Saturday, August 13, 2011

Monsters under the Lens

Remember Honey I Shrunk the Kids? Or Jurassic Park? Well, it's all in the lens.
Dr Abe V Rotor
Living with Nature School on Blog 
Leafhopper, Nepothettix apicales (100x)

Take this leafhopper nymph, almost invisible to the naked eye. But once under the microscope, it grows into a giant and shows off its monstrous look. The living minutiae is full of make-believe monsters and many characters of fantasy land.

The microscope is an important study tool to adults and kids. It has long evolved from the model used by Anton van Leeuwenhoek, founder of microscopy, in the 18th century. Today, it is electronically operated and computerized. It can "see" the minutest things - the virus - and virtually the structure of chemical compounds, such as the DNA (Deoxyribose nucleic acid).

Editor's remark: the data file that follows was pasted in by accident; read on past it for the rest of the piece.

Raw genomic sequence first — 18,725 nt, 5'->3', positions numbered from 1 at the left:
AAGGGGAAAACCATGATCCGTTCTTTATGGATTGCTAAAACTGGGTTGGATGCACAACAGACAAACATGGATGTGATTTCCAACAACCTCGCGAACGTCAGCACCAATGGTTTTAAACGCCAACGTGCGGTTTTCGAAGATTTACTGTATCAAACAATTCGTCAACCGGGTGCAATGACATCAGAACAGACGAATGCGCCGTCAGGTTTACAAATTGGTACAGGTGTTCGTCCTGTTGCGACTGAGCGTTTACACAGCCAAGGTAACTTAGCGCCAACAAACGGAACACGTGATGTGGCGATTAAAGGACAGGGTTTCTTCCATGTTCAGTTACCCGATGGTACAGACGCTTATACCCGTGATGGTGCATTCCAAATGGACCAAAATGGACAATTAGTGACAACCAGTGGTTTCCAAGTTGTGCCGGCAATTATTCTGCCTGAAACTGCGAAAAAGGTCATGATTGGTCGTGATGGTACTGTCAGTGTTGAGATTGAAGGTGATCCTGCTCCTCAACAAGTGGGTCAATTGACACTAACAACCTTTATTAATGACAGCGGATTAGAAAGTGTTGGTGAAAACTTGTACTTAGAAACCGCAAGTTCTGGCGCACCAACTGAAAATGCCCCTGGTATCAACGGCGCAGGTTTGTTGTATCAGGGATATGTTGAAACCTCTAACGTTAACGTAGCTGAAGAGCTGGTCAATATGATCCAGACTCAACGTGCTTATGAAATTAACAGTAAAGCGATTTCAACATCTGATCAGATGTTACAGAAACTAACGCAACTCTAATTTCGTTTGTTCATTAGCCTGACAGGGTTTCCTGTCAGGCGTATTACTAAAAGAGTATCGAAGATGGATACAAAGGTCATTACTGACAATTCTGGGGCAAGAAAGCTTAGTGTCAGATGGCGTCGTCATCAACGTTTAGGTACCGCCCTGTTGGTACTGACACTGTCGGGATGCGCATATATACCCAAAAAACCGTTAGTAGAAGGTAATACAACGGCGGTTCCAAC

All you need is prepare the specimen, mount it, view, edit, organize and label. Print, save, send, or make PowerPoint presentation, documentary - all-in-one, if you may wish.

A drop of water from a pond when viewed and scanned under the lens transports you to another world, heretofore unknown to you, save bedtime stories and cartoons. This time, scenes and characters are real - and you are a part of them.

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